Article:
Mass Spectrometry & Spectroscopy
How is Proteomics Changing?
Sep 11 2021
Proteomics, the study of the entire protein composition of an organism, cell, tissue or system, is continually evolving. The discipline is heavily reliant on advanced scientific instruments that allow researchers to identify and quantify individual proteins, as well as analyse how they interact with each other. The development of new scientific instruments, combined with novel breakthroughs in other fields such as genomics and mass spectrometry, continue to drive advances in proteomics.
The ever-changing nature of the proteome
The proteomes of organisms, cells, tissues and systems are not static, but continually changing. This is because individual proteins within the proteome are constantly synthesising, changing and breaking down. Advances in proteomics allow scientists to dive deeper into the mechanics of living organisms. Below, we spotlight some of the biggest news stories that demonstrate how proteomics is changing and what the implications are for modern healthcare.
Improving clinical care
Colorado-based protein biomarker discovery and clinical diagnostics company SomaLogic recently announced a partnership with Pittsburgh healthcare provider UPMC to integrate the company’s advanced SomaScan proteomic platform into the clinical care system.
"As part of our commitment to investing in translational science that significantly improves the lives of patients, we are evaluating whether a proteomics approach can help clinicians identify patients at the highest risk for major health events, like heart attack or stroke," says Suresh Mulukutla, a cardiology specialist at UPMC. "That will allow us to better target interventions and care.”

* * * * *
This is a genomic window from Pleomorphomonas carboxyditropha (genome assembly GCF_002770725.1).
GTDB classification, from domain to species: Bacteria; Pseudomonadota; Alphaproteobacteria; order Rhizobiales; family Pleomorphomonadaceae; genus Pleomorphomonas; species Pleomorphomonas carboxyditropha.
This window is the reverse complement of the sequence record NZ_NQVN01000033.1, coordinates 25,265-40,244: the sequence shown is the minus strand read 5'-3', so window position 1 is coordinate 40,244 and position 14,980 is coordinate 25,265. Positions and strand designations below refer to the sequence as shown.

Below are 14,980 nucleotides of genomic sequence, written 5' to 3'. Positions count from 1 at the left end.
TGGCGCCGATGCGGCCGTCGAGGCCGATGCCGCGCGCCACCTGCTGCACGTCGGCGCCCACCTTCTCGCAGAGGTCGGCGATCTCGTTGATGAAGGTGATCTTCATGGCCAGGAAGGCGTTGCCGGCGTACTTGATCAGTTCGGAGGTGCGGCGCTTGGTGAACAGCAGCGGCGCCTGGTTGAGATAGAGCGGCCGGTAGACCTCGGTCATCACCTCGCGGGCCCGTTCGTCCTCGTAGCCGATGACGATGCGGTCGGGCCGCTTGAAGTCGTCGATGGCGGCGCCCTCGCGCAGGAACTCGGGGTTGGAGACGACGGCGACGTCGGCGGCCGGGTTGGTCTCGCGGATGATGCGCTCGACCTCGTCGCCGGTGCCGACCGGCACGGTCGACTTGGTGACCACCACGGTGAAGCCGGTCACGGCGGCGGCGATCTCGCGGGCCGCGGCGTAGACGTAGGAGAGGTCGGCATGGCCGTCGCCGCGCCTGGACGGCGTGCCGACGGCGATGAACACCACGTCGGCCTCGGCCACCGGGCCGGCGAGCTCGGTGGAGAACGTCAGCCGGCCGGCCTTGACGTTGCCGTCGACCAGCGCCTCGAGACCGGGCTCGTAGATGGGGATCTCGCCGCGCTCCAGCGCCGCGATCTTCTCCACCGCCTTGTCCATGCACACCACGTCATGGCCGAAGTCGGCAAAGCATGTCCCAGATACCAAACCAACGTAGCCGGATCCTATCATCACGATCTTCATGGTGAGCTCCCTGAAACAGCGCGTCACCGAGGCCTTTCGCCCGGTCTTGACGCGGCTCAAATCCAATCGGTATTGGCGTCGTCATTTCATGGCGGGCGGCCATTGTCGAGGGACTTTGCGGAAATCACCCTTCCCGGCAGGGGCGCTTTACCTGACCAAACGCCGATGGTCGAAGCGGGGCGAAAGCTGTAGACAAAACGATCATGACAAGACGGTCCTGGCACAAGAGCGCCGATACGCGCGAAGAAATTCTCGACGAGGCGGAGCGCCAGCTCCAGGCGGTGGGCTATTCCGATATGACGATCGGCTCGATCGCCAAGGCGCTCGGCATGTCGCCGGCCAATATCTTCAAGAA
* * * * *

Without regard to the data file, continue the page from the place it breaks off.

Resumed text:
Proteomics and COVID-19
In the wake of the COVID-19 pandemic, scientists have been exploring proteomics as a tool to reveal the viral protein structure of the disease and understand more about how it functions. In particular, a discipline known as ‘bottom-up proteomics’ has been combined with peptide sequencing to map primary protein structure and isolate individual proteins of interest. This has allowed scientists to identify viral proteins in host cells and better understand the lifecycle of the virus.
Combining genomics and proteomics
Over the past decade, scientists have been exploring ways to combine genomics and proteomics to meticulously map the biological makeup of the human body. Some experts predict this marriage could unlock the potential to eliminate disease completely.
Advances in mass spectrometry (MS)
Mass spectrometry is fundamental to proteomics, with advanced instruments allowing scientists to analyse the proteome in incredible detail. Over the past few years, data independent acquisition (DIA) workflows have won attention for their ability to overcome issues that arise when using traditional data dependent acquisition (DDA) techniques. Find out more about how the new methods are revolutionising how scientists study the proteome in ‘dia-PASEF: A Result of the Co-evolution of Mass Spectrometry and Proteomics’.
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